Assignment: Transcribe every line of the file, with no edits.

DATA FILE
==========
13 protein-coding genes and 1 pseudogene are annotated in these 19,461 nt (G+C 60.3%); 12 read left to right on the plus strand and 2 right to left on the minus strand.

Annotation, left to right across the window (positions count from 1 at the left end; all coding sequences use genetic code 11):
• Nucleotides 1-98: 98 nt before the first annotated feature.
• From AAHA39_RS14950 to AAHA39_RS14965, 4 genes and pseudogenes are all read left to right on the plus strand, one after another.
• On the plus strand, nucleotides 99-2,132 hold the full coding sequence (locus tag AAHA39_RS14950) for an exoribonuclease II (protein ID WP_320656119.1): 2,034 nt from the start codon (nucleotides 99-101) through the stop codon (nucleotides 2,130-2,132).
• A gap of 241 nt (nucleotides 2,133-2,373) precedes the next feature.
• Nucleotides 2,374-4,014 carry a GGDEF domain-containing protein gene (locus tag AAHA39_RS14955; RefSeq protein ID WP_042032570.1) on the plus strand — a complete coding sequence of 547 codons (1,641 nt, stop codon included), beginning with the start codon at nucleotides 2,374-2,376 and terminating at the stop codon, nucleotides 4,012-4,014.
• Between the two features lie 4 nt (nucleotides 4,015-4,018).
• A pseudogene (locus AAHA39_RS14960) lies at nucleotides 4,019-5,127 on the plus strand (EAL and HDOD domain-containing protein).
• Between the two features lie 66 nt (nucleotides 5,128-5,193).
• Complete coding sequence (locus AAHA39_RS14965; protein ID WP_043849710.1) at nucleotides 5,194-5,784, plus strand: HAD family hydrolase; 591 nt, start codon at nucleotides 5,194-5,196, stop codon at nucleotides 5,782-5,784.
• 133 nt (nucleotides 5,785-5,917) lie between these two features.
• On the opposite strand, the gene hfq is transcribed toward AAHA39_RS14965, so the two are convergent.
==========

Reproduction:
13 protein-coding genes and 1 pseudogene are annotated in these 19,461 nt (G+C 60.3%); 12 read left to right on the plus strand and 2 right to left on the minus strand.

Annotation, left to right across the window (positions count from 1 at the left end; all coding sequences use genetic code 11):
• Nucleotides 1-98: 98 nt before the first annotated feature.
• From AAHA39_RS14950 to AAHA39_RS14965, 4 genes and pseudogenes are all read left to right on the plus strand, one after another.
• On the plus strand, nucleotides 99-2,132 hold the full coding sequence (locus tag AAHA39_RS14950) for an exoribonuclease II (protein ID WP_320656119.1): 2,034 nt from the start codon (nucleotides 99-101) through the stop codon (nucleotides 2,130-2,132).
• A gap of 241 nt (nucleotides 2,133-2,373) precedes the next feature.
• Nucleotides 2,374-4,014 carry a GGDEF domain-containing protein gene (locus tag AAHA39_RS14955; RefSeq protein ID WP_042032570.1) on the plus strand — a complete coding sequence of 547 codons (1,641 nt, stop codon included), beginning with the start codon at nucleotides 2,374-2,376 and terminating at the stop codon, nucleotides 4,012-4,014.
• Between the two features lie 4 nt (nucleotides 4,015-4,018).
• A pseudogene (locus AAHA39_RS14960) lies at nucleotides 4,019-5,127 on the plus strand (EAL and HDOD domain-containing protein).
• Between the two features lie 66 nt (nucleotides 5,128-5,193).
• Complete coding sequence (locus AAHA39_RS14965; protein ID WP_043849710.1) at nucleotides 5,194-5,784, plus strand: HAD family hydrolase; 591 nt, start codon at nucleotides 5,194-5,196, stop codon at nucleotides 5,782-5,784.
• 133 nt (nucleotides 5,785-5,917) lie between these two features.
• On the opposite strand, the gene hfq is transcribed toward AAHA39_RS14965, so the two are convergent.